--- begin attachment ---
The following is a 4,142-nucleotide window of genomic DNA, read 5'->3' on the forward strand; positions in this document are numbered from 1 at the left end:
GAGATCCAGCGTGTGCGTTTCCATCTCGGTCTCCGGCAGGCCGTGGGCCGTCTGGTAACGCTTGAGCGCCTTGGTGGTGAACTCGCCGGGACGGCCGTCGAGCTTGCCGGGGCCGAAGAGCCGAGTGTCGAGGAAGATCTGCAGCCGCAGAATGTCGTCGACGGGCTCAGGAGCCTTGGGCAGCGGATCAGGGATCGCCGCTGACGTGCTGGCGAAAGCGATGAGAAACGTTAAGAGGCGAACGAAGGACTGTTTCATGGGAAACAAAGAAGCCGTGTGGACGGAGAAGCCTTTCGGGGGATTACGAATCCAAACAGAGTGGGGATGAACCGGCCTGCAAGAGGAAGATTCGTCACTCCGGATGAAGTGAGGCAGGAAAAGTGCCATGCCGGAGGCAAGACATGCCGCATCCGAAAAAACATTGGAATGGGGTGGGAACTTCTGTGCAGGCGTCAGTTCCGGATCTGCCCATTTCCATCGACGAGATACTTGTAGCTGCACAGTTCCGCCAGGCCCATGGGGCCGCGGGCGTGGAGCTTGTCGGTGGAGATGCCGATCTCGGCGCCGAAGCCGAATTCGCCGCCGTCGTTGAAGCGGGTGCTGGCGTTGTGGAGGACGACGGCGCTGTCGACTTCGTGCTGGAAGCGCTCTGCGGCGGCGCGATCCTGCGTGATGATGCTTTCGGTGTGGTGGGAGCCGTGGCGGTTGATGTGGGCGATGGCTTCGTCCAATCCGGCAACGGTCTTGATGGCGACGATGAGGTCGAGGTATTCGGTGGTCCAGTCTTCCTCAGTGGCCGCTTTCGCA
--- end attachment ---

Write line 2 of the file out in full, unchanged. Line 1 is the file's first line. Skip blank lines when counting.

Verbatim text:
GAGATCCAGCGTGTGCGTTTCCATCTCGGTCTCCGGCAGGCCGTGGGCCGTCTGGTAACGCTTGAGCGCCTTGGTGGTGAACTCGCCGGGACGGCCGTCGAGCTTGCCGGGGCCGAAGAGCCGAGTGTCGAGGAAGATCTGCAGCCGCAGAATGTCGTCGACGGGCTCAGGAGCCTTGGGCAGCGGATCAGGGATCGCCGCTGACGTGCTGGCGAAAGCGATGAGAAACGTTAAGAGGCGAACGAAGGACTGTTTCATGGGAAACAAAGAAGCCGTGTGGACGGAGAAGCCTTTCGGGGGATTACGAATCCAAACAGAGTGGGGATGAACCGGCCTGCAAGAGGAAGATTCGTCACTCCGGATGAAGTGAGGCAGGAAAAGTGCCATGCCGGAGGCAAGACATGCCGCATCCGAAAAAACATTGGAATGGGGTGGGAACTTCTGTGCAGGCGTCAGTTCCGGATCTGCCCATTTCCATCGACGAGATACTTGTAGCTGCACAGTTCCGCCAGGCCCATGGGGCCGCGGGCGTGGAGCTTGTCGGTGGAGATGCCGATCTCGGCGCCGAAGCCGAATTCGCCGCCGTCGTTGAAGCGGGTGCTGGCGTTGTGGAGGACGACGGCGCTGTCGACTTCGTGCTGGAAGCGCTCTGCGGCGGCGCGATCCTGCGTGATGATGCTTTCGGTGTGGTGGGAGCCGTGGCGGTTGATGTGGGCGATGGCTTCGTCCAATCCGGCAACGGTCTTGATGGCGACGATGAGGTCGAGGTATTCGGTGGTCCAGTCTTCCTCAGTGGCCGCTTTCGCA